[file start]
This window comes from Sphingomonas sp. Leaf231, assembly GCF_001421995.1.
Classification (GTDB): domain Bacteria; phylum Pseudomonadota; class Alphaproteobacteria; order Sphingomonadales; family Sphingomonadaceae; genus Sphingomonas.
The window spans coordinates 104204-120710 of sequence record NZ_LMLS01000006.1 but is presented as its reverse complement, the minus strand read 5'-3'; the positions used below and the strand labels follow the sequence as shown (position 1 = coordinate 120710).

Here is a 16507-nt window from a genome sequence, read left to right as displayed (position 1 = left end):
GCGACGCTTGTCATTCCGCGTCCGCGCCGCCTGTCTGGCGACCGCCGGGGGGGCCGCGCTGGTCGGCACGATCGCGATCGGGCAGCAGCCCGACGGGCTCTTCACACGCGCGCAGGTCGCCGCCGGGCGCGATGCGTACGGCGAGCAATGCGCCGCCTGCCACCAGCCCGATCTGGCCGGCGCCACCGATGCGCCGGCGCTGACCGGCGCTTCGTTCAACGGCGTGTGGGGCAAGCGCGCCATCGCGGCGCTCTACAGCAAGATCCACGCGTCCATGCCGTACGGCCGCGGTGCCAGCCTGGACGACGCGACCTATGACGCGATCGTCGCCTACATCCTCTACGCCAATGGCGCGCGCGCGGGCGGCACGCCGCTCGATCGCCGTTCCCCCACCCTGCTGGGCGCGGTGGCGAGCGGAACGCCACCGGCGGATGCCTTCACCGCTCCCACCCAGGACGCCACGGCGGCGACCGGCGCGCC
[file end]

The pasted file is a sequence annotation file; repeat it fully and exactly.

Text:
This window comes from Sphingomonas sp. Leaf231, assembly GCF_001421995.1.
Classification (GTDB): domain Bacteria; phylum Pseudomonadota; class Alphaproteobacteria; order Sphingomonadales; family Sphingomonadaceae; genus Sphingomonas.
The window spans coordinates 104204-120710 of sequence record NZ_LMLS01000006.1 but is presented as its reverse complement, the minus strand read 5'-3'; the positions used below and the strand labels follow the sequence as shown (position 1 = coordinate 120710).

Here is a 16507-nt window from a genome sequence, read left to right as displayed (position 1 = left end):
GCGACGCTTGTCATTCCGCGTCCGCGCCGCCTGTCTGGCGACCGCCGGGGGGGCCGCGCTGGTCGGCACGATCGCGATCGGGCAGCAGCCCGACGGGCTCTTCACACGCGCGCAGGTCGCCGCCGGGCGCGATGCGTACGGCGAGCAATGCGCCGCCTGCCACCAGCCCGATCTGGCCGGCGCCACCGATGCGCCGGCGCTGACCGGCGCTTCGTTCAACGGCGTGTGGGGCAAGCGCGCCATCGCGGCGCTCTACAGCAAGATCCACGCGTCCATGCCGTACGGCCGCGGTGCCAGCCTGGACGACGCGACCTATGACGCGATCGTCGCCTACATCCTCTACGCCAATGGCGCGCGCGCGGGCGGCACGCCGCTCGATCGCCGTTCCCCCACCCTGCTGGGCGCGGTGGCGAGCGGAACGCCACCGGCGGATGCCTTCACCGCTCCCACCCAGGACGCCACGGCGGCGACCGGCGCGCC